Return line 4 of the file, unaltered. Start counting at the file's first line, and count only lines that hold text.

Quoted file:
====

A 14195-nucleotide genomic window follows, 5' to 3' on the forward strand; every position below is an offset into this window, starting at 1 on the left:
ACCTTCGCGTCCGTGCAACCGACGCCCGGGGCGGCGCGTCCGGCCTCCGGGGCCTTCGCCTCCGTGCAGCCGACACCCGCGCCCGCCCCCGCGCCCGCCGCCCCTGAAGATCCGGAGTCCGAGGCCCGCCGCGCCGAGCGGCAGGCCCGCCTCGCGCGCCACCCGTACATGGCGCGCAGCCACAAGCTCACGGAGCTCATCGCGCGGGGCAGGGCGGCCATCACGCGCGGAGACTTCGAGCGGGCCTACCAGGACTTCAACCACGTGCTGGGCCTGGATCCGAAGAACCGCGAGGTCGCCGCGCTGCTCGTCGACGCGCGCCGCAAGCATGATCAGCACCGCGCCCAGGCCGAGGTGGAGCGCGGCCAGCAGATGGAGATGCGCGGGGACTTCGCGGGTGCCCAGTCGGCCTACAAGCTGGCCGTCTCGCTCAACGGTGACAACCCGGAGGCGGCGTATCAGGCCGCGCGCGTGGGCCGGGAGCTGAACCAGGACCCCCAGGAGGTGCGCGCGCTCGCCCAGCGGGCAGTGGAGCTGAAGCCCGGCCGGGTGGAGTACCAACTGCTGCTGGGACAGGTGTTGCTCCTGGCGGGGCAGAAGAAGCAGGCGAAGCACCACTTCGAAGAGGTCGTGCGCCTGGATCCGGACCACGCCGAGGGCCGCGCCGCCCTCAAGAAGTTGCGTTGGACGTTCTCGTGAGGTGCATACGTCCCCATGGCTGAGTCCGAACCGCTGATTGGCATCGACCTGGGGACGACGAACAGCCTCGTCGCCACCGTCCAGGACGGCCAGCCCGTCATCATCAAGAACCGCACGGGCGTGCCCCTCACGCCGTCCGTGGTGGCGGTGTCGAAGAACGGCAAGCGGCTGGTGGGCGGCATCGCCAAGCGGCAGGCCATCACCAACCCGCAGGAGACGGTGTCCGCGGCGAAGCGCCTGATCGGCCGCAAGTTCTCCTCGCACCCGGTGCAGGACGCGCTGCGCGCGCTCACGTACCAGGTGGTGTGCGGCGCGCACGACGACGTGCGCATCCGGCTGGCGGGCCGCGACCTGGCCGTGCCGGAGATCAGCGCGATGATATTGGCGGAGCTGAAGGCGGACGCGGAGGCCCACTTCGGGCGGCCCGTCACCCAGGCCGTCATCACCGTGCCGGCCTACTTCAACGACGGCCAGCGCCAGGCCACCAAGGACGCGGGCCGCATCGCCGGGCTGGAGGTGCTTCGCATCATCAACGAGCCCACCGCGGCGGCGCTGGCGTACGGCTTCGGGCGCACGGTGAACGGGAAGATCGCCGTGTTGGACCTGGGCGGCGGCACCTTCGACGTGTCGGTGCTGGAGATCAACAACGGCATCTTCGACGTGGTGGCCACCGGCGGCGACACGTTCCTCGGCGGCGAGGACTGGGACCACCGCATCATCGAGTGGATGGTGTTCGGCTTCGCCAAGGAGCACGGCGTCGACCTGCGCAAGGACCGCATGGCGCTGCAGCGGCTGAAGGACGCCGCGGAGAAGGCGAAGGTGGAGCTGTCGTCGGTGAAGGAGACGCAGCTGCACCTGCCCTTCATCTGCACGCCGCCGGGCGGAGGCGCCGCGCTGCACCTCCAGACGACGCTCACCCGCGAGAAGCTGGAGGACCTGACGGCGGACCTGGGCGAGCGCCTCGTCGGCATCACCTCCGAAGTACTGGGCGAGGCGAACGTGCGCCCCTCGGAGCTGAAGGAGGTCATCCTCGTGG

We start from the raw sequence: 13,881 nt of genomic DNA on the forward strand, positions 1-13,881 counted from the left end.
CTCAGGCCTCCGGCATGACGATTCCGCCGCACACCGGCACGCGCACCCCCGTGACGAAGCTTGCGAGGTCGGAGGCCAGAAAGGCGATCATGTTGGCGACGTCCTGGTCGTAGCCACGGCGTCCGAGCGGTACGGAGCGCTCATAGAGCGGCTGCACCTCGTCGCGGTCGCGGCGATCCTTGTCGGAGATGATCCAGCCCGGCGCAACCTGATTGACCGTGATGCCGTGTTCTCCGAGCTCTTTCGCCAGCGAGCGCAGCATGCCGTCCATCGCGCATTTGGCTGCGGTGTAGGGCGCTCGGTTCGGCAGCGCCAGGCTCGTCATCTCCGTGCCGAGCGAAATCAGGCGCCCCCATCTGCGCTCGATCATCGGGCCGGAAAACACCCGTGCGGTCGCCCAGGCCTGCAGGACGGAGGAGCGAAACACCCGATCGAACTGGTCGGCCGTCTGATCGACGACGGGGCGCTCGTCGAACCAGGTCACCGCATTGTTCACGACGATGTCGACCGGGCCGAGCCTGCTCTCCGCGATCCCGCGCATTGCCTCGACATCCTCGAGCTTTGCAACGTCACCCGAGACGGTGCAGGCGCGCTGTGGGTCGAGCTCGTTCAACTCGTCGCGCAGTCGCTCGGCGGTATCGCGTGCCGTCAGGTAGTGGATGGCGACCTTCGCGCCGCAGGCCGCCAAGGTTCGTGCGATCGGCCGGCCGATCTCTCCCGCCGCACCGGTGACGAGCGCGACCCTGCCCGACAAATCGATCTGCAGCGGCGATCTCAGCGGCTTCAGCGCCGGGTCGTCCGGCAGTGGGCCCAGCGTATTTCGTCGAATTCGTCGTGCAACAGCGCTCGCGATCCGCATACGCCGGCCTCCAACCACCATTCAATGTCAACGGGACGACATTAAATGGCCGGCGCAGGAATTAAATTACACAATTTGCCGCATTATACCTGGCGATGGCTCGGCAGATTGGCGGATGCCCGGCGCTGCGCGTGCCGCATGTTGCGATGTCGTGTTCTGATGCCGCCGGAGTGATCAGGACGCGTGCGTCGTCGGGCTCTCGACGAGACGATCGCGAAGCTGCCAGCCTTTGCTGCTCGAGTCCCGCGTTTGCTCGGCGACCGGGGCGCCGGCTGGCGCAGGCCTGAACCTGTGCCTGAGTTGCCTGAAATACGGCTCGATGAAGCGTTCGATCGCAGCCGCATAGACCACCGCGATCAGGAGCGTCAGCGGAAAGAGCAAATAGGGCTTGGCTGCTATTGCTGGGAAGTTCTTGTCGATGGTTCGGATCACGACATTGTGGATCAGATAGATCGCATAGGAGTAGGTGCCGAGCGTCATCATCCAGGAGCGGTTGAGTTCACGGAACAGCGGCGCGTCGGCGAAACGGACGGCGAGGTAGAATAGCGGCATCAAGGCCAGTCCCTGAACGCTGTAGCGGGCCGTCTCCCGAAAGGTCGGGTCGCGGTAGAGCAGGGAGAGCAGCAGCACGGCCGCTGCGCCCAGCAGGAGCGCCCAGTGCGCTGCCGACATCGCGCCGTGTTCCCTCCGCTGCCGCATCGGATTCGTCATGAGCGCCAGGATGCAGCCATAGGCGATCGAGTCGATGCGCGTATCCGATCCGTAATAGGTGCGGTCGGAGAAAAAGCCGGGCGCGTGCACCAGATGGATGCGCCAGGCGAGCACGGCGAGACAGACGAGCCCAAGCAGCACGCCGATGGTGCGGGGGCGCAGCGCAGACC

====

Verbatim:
CTCAGGCCTCCGGCATGACGATTCCGCCGCACACCGGCACGCGCACCCCCGTGACGAAGCTTGCGAGGTCGGAGGCCAGAAAGGCGATCATGTTGGCGACGTCCTGGTCGTAGCCACGGCGTCCGAGCGGTACGGAGCGCTCATAGAGCGGCTGCACCTCGTCGCGGTCGCGGCGATCCTTGTCGGAGATGATCCAGCCCGGCGCAACCTGATTGACCGTGATGCCGTGTTCTCCGAGCTCTTTCGCCAGCGAGCGCAGCATGCCGTCCATCGCGCATTTGGCTGCGGTGTAGGGCGCTCGGTTCGGCAGCGCCAGGCTCGTCATCTCCGTGCCGAGCGAAATCAGGCGCCCCCATCTGCGCTCGATCATCGGGCCGGAAAACACCCGTGCGGTCGCCCAGGCCTGCAGGACGGAGGAGCGAAACACCCGATCGAACTGGTCGGCCGTCTGATCGACGACGGGGCGCTCGTCGAACCAGGTCACCGCATTGTTCACGACGATGTCGACCGGGCCGAGCCTGCTCTCCGCGATCCCGCGCATTGCCTCGACATCCTCGAGCTTTGCAACGTCACCCGAGACGGTGCAGGCGCGCTGTGGGTCGAGCTCGTTCAACTCGTCGCGCAGTCGCTCGGCGGTATCGCGTGCCGTCAGGTAGTGGATGGCGACCTTCGCGCCGCAGGCCGCCAAGGTTCGTGCGATCGGCCGGCCGATCTCTCCCGCCGCACCGGTGACGAGCGCGACCCTGCCCGACAAATCGATCTGCAGCGGCGATCTCAGCGGCTTCAGCGCCGGGTCGTCCGGCAGTGGGCCCAGCGTATTTCGTCGAATTCGTCGTGCAACAGCGCTCGCGATCCGCATACGCCGGCCTCCAACCACCATTCAATGTCAACGGGACGACATTAAATGGCCGGCGCAGGAATTAAATTACACAATTTGCCGCATTATACCTGGCGATGGCTCGGCAGATTGGCGGATGCCCGGCGCTGCGCGTGCCGCATGTTGCGATGTCGTGTTCTGATGCCGCCGGAGTGATCAGGACGCGTGCGTCGTCGGGCTCTCGACGAGACGATCGCGAAGCTGCCAGCCTTTGCTGCTCGAGTCCCGCGTTTGCTCGGCGACCGGGGCGCCGGCTGGCGCAGGCCTGAACCTGTGCCTGAGTTGCCTGAAATACGGCTCGATGAAGCGTTCGATCGCAGCCGCATAGACCACCGCGATCAGGAGCGTCAGCGGAAAGAGCAAATAGGGCTTGGCTGCTATTGCTGGGAAGTTCTTGTCGATGGTTCGGATCACGACATTGTGGATCAGATAGATCGCATAGGAGTAGGTGCCGAGCGTCATCATCCAGGAGCGGTTGAGTTCACGGAACAGCGGCGCGTCGGCGAAACGGACGGCGAGGTAGAATAGCGGCATCAAGGCCAGTCCCTGAACGCTGTAGCGGGCCGTCTCCCGAAAGGTCGGGTCGCGGTAGAGCAGGGAGAGCAGCAGCACGGCCGCTGCGCCCAGCAGGAGCGCCCAGTGCGCTGCCGACATCGCGCCGTGTTCCCTCCGCTGCCGCATCGGATTCGTCATGAGCGCCAGGATGCAGCCATAGGCGATCGAGTCGATGCGCGTATCCGATCCGTAATAGGTGCGGTCGGAGAAAAAGCCGGGCGCGTGCACCAGATGGATGCGCCAGGCGAGCACGGCGAGACAGACGAGCCCAAGCAGCACGCCGATGGTGCGGGGGCGCAGCGCAGACC